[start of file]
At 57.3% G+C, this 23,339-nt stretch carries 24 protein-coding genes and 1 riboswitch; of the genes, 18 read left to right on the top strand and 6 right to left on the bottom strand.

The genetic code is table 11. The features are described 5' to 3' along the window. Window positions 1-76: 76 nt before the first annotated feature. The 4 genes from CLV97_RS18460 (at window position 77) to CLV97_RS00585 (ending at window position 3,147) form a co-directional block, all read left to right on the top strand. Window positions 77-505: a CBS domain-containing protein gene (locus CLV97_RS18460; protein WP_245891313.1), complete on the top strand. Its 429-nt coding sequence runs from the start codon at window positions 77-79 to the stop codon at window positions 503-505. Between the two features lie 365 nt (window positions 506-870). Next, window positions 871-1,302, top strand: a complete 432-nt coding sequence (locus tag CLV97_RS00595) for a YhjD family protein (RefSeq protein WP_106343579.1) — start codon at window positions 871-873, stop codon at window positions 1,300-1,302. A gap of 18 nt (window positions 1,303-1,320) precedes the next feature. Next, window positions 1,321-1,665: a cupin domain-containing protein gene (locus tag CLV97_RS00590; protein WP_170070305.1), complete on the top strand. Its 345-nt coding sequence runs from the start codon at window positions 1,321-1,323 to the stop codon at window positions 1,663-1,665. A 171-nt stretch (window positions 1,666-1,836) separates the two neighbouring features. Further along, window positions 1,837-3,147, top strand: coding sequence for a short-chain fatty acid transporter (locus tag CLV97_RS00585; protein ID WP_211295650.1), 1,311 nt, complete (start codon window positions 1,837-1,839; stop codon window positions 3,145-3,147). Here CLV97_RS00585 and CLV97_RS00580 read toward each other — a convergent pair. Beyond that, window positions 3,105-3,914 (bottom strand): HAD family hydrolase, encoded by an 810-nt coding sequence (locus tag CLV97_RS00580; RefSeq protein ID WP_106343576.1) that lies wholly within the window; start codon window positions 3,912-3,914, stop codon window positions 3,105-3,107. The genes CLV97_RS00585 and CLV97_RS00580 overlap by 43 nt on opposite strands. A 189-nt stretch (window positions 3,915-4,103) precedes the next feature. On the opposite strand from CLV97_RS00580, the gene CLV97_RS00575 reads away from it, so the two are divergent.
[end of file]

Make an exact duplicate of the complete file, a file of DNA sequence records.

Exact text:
At 57.3% G+C, this 23,339-nt stretch carries 24 protein-coding genes and 1 riboswitch; of the genes, 18 read left to right on the top strand and 6 right to left on the bottom strand.

The genetic code is table 11. The features are described 5' to 3' along the window. Window positions 1-76: 76 nt before the first annotated feature. The 4 genes from CLV97_RS18460 (at window position 77) to CLV97_RS00585 (ending at window position 3,147) form a co-directional block, all read left to right on the top strand. Window positions 77-505: a CBS domain-containing protein gene (locus CLV97_RS18460; protein WP_245891313.1), complete on the top strand. Its 429-nt coding sequence runs from the start codon at window positions 77-79 to the stop codon at window positions 503-505. Between the two features lie 365 nt (window positions 506-870). Next, window positions 871-1,302, top strand: a complete 432-nt coding sequence (locus tag CLV97_RS00595) for a YhjD family protein (RefSeq protein WP_106343579.1) — start codon at window positions 871-873, stop codon at window positions 1,300-1,302. A gap of 18 nt (window positions 1,303-1,320) precedes the next feature. Next, window positions 1,321-1,665: a cupin domain-containing protein gene (locus tag CLV97_RS00590; protein WP_170070305.1), complete on the top strand. Its 345-nt coding sequence runs from the start codon at window positions 1,321-1,323 to the stop codon at window positions 1,663-1,665. A 171-nt stretch (window positions 1,666-1,836) separates the two neighbouring features. Further along, window positions 1,837-3,147, top strand: coding sequence for a short-chain fatty acid transporter (locus tag CLV97_RS00585; protein ID WP_211295650.1), 1,311 nt, complete (start codon window positions 1,837-1,839; stop codon window positions 3,145-3,147). Here CLV97_RS00585 and CLV97_RS00580 read toward each other — a convergent pair. Beyond that, window positions 3,105-3,914 (bottom strand): HAD family hydrolase, encoded by an 810-nt coding sequence (locus tag CLV97_RS00580; RefSeq protein ID WP_106343576.1) that lies wholly within the window; start codon window positions 3,912-3,914, stop codon window positions 3,105-3,107. The genes CLV97_RS00585 and CLV97_RS00580 overlap by 43 nt on opposite strands. A 189-nt stretch (window positions 3,915-4,103) precedes the next feature. On the opposite strand from CLV97_RS00580, the gene CLV97_RS00575 reads away from it, so the two are divergent.